Data Centre Management Costs Continue To Grow
Despite increased automation capabilities, IDC points to a range of data centre approaches that are driving higher management spending
A new report out today says IT departments still aren’t implementing optimum data centre practices, as a lack of automation, coupled with the proliferation of virtualisation technologies is leading to management sprawl.
IDC‘s European Data Centre Management Survey 2010 has found that, despite continued economic pressures, large European organisations still expect their spending on staff working in data centre management to grow by 10 percent over the next year – approximately nine times the expected growth in IT spending in 2010.
The study concluded that a number of different approaches to data centre systems and infrastructure were driving the higher spend on management. The prevalence of manual tasks and extra management requirements as a result of rapid virtualisation adoption emerged as major culprits.
In fact a quarter of organisations said they were still managing their servers and storage manually, leading to much higher costs compared with organisations that are using some management toolsets. While only 14 percent of organisations have a fully integrated management framework.
Jon Gasparini, principal consultant at IT services company, Morse told eWEEK Europe that he was not surprised so few respondents had integrated data centre management frameworks. “But it’s definitely something that needs addressing,” he said. “By bringing together the different silos of management and automating their tasks through the technology stack organisations can reap massive cost savings.”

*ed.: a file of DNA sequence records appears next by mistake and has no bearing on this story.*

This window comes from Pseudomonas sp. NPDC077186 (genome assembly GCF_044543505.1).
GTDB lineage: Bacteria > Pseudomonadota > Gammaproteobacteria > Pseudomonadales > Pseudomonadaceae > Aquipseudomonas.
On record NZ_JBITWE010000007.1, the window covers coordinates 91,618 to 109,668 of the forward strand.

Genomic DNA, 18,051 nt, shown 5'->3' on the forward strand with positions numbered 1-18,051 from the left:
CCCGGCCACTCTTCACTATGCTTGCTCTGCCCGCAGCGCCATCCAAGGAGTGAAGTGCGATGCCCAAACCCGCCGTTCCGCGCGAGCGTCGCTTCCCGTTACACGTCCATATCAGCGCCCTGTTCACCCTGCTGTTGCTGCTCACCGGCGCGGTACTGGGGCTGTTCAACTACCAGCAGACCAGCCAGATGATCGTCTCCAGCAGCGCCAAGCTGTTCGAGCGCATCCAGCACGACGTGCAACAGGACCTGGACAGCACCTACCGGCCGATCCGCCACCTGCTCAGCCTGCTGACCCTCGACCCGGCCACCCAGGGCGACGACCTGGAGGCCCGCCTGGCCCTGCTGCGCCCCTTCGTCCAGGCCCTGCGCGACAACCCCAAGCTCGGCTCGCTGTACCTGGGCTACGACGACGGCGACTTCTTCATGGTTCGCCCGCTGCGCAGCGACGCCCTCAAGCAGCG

Chris Ingle, IDC Consulting associate vice president added that European organisations had moved on in their approach to managing their data centres, compared to when the research firm last conducted a similar survey in 2006. “In particular, virtualisation and automation have brought ways to reduce cost and free up resources,” he said. “However, there is still considerable potential to reduce cost by improving management.”
The IDC report revealed the ability to integrate server, storage, and network management was cited as an accompanying challenge by 31 per cent of respondents.
Ratmir Timashev, president and chief executive of VMware tools and infrastructure management provider, Veeam, said it wasn’t surprising that organisations were reporting challenges and complexities in managing their virtualised data centres. “The rush to virtualisation has caused added complexities that ultimately lead to increased inefficiency,” he said.
“Many businesses have used virtualisation across a broad spectrum of infrastructure with little thought on the impact this has on the data centre. Data centre teams are being swamped with reams of information with no idea of what it really represents or how critical it is,” Timashev added.
Over half (52 percent) of the data centre owners questioned by IDC said they relied on their virtualisation provider for management systems to manage their virtual environment, with 32 percent using their systems vendor and 16% looking at management suite suppliers.
In response to rising costs, the ability of increased levels of data centre automation to reduce the cost of data centre management and improve alignment with business goals was recognised by 69 percent. But, although cost was the main factor, improving security by reducing errors was the second most commonly mentioned reason for using data centre automation.
Nathaniel Martinez, IDC Systems and Infrastructure group programme director said that data centre managers were more concerned with finding suppliers that could address security and availability problems. He said: “IDC believes that CIOs need to both reduce their operational cost in the data centre and, importantly, show a stronger plan for how investment in the data centre contributes to business success.”
“What companies need to realise though is that it doesn’t have to be all or nothing, advised Gasparini. “It’s possible and often preferable to take a step-by-step approach to data centre automation. Companies should be deciding the management tasks that are the biggest drain on their time and looking to automate these first. By doing this they’ll be able to pay back the cost of automation within months.”